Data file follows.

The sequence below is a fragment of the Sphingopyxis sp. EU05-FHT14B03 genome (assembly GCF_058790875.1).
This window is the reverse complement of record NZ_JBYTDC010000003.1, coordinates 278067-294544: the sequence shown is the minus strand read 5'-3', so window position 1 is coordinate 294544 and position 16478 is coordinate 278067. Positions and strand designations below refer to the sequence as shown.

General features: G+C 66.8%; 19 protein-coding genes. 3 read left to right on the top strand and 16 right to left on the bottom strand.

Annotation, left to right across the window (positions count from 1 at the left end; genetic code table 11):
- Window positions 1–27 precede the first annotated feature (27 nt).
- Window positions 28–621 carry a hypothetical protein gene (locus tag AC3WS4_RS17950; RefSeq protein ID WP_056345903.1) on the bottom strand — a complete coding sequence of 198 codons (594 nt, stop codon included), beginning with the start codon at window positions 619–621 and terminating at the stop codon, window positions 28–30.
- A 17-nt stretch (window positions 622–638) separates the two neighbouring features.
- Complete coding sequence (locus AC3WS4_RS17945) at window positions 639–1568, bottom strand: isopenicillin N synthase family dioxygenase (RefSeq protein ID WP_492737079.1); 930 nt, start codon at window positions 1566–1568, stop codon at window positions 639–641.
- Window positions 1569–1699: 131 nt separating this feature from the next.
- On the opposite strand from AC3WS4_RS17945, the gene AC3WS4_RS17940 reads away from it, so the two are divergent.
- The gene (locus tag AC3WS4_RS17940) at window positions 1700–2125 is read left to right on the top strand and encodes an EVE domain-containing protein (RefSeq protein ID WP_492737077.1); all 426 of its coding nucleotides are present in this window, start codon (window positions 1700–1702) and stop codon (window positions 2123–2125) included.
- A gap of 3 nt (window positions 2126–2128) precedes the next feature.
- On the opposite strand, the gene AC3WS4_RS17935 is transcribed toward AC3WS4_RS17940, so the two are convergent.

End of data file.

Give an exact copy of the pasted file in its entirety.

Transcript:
The sequence below is a fragment of the Sphingopyxis sp. EU05-FHT14B03 genome (assembly GCF_058790875.1).
This window is the reverse complement of record NZ_JBYTDC010000003.1, coordinates 278067-294544: the sequence shown is the minus strand read 5'-3', so window position 1 is coordinate 294544 and position 16478 is coordinate 278067. Positions and strand designations below refer to the sequence as shown.

General features: G+C 66.8%; 19 protein-coding genes. 3 read left to right on the top strand and 16 right to left on the bottom strand.

Annotation, left to right across the window (positions count from 1 at the left end; genetic code table 11):
- Window positions 1–27 precede the first annotated feature (27 nt).
- Window positions 28–621 carry a hypothetical protein gene (locus tag AC3WS4_RS17950; RefSeq protein ID WP_056345903.1) on the bottom strand — a complete coding sequence of 198 codons (594 nt, stop codon included), beginning with the start codon at window positions 619–621 and terminating at the stop codon, window positions 28–30.
- A 17-nt stretch (window positions 622–638) separates the two neighbouring features.
- Complete coding sequence (locus AC3WS4_RS17945) at window positions 639–1568, bottom strand: isopenicillin N synthase family dioxygenase (RefSeq protein ID WP_492737079.1); 930 nt, start codon at window positions 1566–1568, stop codon at window positions 639–641.
- Window positions 1569–1699: 131 nt separating this feature from the next.
- On the opposite strand from AC3WS4_RS17945, the gene AC3WS4_RS17940 reads away from it, so the two are divergent.
- The gene (locus tag AC3WS4_RS17940) at window positions 1700–2125 is read left to right on the top strand and encodes an EVE domain-containing protein (RefSeq protein ID WP_492737077.1); all 426 of its coding nucleotides are present in this window, start codon (window positions 1700–1702) and stop codon (window positions 2123–2125) included.
- A gap of 3 nt (window positions 2126–2128) precedes the next feature.
- On the opposite strand, the gene AC3WS4_RS17935 is transcribed toward AC3WS4_RS17940, so the two are convergent.